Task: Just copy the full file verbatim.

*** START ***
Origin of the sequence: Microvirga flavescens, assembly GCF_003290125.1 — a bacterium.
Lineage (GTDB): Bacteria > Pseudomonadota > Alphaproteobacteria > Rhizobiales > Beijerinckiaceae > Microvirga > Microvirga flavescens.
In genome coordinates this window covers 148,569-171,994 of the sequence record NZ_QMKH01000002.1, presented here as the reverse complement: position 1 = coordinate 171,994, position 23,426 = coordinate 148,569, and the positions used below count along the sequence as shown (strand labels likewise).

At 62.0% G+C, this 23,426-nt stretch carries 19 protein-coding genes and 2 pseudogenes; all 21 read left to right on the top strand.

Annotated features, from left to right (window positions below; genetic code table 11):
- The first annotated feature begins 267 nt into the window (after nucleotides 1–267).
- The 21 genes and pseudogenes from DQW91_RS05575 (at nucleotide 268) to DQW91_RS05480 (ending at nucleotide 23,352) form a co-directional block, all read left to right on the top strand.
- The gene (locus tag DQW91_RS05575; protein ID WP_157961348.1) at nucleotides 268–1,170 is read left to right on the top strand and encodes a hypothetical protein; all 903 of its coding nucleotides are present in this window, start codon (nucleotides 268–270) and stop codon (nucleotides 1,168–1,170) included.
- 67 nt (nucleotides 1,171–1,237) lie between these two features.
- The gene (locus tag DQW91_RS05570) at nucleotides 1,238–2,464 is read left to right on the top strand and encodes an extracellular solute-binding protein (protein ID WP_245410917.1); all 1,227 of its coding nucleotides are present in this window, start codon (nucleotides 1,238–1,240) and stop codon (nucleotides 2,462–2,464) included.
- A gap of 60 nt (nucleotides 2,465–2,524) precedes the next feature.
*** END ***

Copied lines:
Origin of the sequence: Microvirga flavescens, assembly GCF_003290125.1 — a bacterium.
Lineage (GTDB): Bacteria > Pseudomonadota > Alphaproteobacteria > Rhizobiales > Beijerinckiaceae > Microvirga > Microvirga flavescens.
In genome coordinates this window covers 148,569-171,994 of the sequence record NZ_QMKH01000002.1, presented here as the reverse complement: position 1 = coordinate 171,994, position 23,426 = coordinate 148,569, and the positions used below count along the sequence as shown (strand labels likewise).

At 62.0% G+C, this 23,426-nt stretch carries 19 protein-coding genes and 2 pseudogenes; all 21 read left to right on the top strand.

Annotated features, from left to right (window positions below; genetic code table 11):
- The first annotated feature begins 267 nt into the window (after nucleotides 1–267).
- The 21 genes and pseudogenes from DQW91_RS05575 (at nucleotide 268) to DQW91_RS05480 (ending at nucleotide 23,352) form a co-directional block, all read left to right on the top strand.
- The gene (locus tag DQW91_RS05575; protein ID WP_157961348.1) at nucleotides 268–1,170 is read left to right on the top strand and encodes a hypothetical protein; all 903 of its coding nucleotides are present in this window, start codon (nucleotides 268–270) and stop codon (nucleotides 1,168–1,170) included.
- 67 nt (nucleotides 1,171–1,237) lie between these two features.
- The gene (locus tag DQW91_RS05570) at nucleotides 1,238–2,464 is read left to right on the top strand and encodes an extracellular solute-binding protein (protein ID WP_245410917.1); all 1,227 of its coding nucleotides are present in this window, start codon (nucleotides 1,238–1,240) and stop codon (nucleotides 2,462–2,464) included.
- A gap of 60 nt (nucleotides 2,465–2,524) precedes the next feature.